Vietnamese missionary a father figure for abandoned children in Cambodia

Brother Tung wants his orphanage to be a model showing how Cambodians and ethnic Vietnamese people can peacefully coexist
Vietnamese missionary a father figure for abandoned children in Cambodia

Brother Joseph Nguyen Thanh Tung with some of the children under his care at Mekong Orphan Center based in Kandal province, Cambodia. (ucanews.com photo)

ucanews.com reporter, Phnom Penh
Cambodia
August 26, 2019
A couple of dozen children happily gathered around saying hello to Brother Joseph Nguyen Thanh Tung when he arrived at the orphanage he established in Cambodia’s southeast in 2013.

They offered him a chair to sit on while he offered them fruit and candy.

“He is our daddy. We love him because he brings us up well,” said Joseph Say Ha, 10, the first child to be taken care of by the Vietnamese brother from the Missionary Society of the Redeemer’s Mother.

Ten years ago, Joseph’s grandmother gave him up to Brother Tung when the boy was only 25 days old. Joseph’s mother had earlier abandoned him, and his father died of HIV/AIDS.

Brother Tung took responsibility for the baby who was then suffering from a skin ulcer which needed two weeks of hospital treatment. This all occurred not long after Brother Tung arrived in the country as a missionary.

Sign up to receive UCAN Daily Full Bulletin
Thank you. You are now signed up to our Daily Full Bulletin newsletter
Joseph is now in second grade and he speaks both Cambodian and Vietnamese languages. He is one of 24 orphans — from babies to young adults — who Brother Tung currently looks after at the Mekong Orphan Center in Leuk Dek district, Kandal province. The orphans come from either Cambodian or ethnic Vietnamese families.

Brother Tung said some of the orphans suffer physical disabilities.

Each of the children at the center is baptized and given birth certificates which allows them to enter public schools.

“I love them like my children and treat them humanely and kindly while they call me Ba [daddy],” Brother Tung said.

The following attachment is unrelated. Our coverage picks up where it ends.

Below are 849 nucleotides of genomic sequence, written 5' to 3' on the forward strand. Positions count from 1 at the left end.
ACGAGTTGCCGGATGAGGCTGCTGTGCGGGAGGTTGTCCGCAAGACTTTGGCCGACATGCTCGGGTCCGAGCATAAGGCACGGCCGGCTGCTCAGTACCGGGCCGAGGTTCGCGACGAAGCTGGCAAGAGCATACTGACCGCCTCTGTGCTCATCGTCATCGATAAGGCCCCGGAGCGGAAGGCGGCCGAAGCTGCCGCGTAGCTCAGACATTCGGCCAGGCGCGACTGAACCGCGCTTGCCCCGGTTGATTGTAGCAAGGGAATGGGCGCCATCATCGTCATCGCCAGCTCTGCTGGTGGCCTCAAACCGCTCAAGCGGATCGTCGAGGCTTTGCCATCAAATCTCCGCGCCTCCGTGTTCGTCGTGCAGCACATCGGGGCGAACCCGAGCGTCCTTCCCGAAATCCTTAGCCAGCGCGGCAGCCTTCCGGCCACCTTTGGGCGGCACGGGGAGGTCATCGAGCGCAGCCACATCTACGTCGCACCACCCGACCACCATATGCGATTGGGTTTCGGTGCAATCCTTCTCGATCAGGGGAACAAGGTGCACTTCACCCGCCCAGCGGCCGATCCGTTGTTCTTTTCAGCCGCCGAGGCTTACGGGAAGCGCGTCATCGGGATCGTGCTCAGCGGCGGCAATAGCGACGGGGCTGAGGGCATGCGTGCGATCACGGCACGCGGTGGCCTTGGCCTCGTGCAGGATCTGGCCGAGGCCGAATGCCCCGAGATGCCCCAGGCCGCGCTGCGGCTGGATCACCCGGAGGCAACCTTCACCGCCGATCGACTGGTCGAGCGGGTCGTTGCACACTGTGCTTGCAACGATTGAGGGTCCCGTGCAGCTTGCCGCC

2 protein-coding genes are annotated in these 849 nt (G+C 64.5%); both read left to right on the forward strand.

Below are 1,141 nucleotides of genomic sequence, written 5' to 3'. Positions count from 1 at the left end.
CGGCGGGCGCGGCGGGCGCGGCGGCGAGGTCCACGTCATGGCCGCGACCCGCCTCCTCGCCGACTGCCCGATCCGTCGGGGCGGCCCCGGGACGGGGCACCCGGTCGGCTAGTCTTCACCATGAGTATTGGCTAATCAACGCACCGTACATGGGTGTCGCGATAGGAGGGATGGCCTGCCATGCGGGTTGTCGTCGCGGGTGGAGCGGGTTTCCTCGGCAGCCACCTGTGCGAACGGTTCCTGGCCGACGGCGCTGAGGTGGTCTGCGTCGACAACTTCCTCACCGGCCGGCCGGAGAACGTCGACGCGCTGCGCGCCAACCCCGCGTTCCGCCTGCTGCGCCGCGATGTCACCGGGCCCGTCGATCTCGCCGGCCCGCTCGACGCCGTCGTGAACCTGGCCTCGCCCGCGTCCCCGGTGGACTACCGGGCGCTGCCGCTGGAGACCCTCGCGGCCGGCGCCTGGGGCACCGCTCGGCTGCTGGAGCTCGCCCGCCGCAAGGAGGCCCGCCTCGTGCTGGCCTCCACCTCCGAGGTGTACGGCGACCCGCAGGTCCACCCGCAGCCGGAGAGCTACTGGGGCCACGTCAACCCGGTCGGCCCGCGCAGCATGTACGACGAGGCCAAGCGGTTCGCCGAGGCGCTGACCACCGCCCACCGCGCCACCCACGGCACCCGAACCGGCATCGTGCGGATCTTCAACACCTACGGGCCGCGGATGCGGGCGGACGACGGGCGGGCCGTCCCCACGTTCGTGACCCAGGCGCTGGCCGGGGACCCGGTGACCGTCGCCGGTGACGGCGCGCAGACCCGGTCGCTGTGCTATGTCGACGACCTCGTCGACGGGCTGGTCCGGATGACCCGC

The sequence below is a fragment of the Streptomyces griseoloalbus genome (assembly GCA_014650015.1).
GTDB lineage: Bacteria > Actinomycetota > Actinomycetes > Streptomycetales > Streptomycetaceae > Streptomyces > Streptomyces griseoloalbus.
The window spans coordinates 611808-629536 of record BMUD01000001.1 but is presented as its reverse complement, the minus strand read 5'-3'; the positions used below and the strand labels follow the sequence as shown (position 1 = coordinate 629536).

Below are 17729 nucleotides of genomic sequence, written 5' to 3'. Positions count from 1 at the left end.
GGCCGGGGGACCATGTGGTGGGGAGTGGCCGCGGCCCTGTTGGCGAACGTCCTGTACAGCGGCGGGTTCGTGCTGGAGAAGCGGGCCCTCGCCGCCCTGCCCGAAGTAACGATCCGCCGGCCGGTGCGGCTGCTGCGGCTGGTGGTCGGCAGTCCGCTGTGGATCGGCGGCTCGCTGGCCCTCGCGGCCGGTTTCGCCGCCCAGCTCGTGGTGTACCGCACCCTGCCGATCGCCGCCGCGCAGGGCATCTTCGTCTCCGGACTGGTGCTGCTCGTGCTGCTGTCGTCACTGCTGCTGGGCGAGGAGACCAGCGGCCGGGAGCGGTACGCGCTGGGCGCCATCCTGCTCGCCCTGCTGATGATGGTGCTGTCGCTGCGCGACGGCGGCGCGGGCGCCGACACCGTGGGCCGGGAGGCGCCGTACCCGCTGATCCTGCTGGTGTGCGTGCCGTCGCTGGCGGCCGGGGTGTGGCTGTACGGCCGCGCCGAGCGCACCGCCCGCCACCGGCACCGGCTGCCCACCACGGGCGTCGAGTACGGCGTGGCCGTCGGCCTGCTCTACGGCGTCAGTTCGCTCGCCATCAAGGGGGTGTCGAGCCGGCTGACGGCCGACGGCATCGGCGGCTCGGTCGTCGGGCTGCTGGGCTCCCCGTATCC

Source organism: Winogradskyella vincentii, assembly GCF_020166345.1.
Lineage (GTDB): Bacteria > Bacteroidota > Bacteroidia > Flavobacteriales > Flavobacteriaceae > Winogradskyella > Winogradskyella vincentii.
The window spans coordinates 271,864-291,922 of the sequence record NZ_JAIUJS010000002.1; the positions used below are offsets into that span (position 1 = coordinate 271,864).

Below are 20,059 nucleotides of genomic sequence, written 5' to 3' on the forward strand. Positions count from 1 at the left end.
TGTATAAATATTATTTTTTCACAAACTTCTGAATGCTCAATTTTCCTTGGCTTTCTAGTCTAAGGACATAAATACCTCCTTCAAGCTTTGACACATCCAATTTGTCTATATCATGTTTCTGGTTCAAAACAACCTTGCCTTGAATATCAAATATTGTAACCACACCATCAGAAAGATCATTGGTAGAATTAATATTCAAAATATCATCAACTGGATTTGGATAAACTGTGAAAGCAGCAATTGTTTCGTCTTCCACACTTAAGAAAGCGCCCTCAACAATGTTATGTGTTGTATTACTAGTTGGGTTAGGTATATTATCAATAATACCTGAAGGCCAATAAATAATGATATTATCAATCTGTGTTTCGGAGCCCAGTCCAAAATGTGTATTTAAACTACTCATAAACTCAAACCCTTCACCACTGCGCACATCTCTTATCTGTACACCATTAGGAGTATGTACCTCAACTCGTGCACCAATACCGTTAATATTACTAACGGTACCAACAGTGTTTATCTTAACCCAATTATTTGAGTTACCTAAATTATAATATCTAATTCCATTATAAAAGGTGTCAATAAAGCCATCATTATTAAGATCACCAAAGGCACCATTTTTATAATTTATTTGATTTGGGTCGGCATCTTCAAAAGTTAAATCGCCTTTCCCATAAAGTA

“We live together in perfect harmony here and treat one another like family members,” he said adding that there is no discrimination on the grounds of race at the orphan center.

He said the center aims at developing a model of peaceful coexistence for Cambodians and ethnic Vietnamese people in the country which has strained relationships between the two peoples.

Brother Tung said the center is based in a Cambodian majority area and it is supported by local people with whom he has good relationships.

Ethnic Vietnamese communities do not have Cambodian nationality. They are considered illegal migrants and are not granted personal papers although they have lived in the country for generations. They face barriers in accessing education, health care, formal employment and owning property.

They have to rent land from Cambodians to erect their houses, and their children are not admitted to public schools as they are not given birth certificates.

Ethnic Vietnamese are the largest minority group in Cambodia, accounting for about 180,000 people, according to government data. 

A visiting Dominican sister offers sweets to children at the center. (ucanews.com photo)

 

Saving homeless children

The most recent child to be taken in by Brother Tung’s center was a 2-month-old boy who was brought there by a government official earlier this year. The child’s 18-year-old Cambodian mother was abandoned by her boyfriend and she could not care for him.

Another case was that of Vincent Nguyen Van Nho who with his younger sister and brother were sent to Brother Tung in 2009. The children’s father drowned in a lake and their mother died from tuberculosis.

Nho, now 21, left the orphan center in 2014 but came back just last month after a terrible experience as a fisherman on Tonle Sap Lake where he was caught with others fishing in an off-limits area. Some of his coworkers were shot dead by police and he was detained, beaten and then held for ransom.

“I now feel lucky to be alive. God saved me,” he said.

“Now I’m trying to begin a new life here because I have no place to live and no one treats me as well as the people here,” Nho said.

“I will get vocational skills and live a good life. I’m grateful to Ba [Brother Tung],” he said.

Brother Tung, who also offers pastoral care to a parish with 300 ethnic Vietnamese Catholics, said he tries to care for children until they grow up, see to it that they have jobs and get married.

"I hope the children in my care will be integrated into the society and be in harmony with others," he said.

© Copyright 2019, UCANews.com All rights reserved
© Copyright 2019, Union of Catholic Asian News Limited. All rights reserved
Expect for any fair dealing permitted under the Hong Kong Copyright Ordinance.
No part of this publication may be reproduced by any means without prior permission.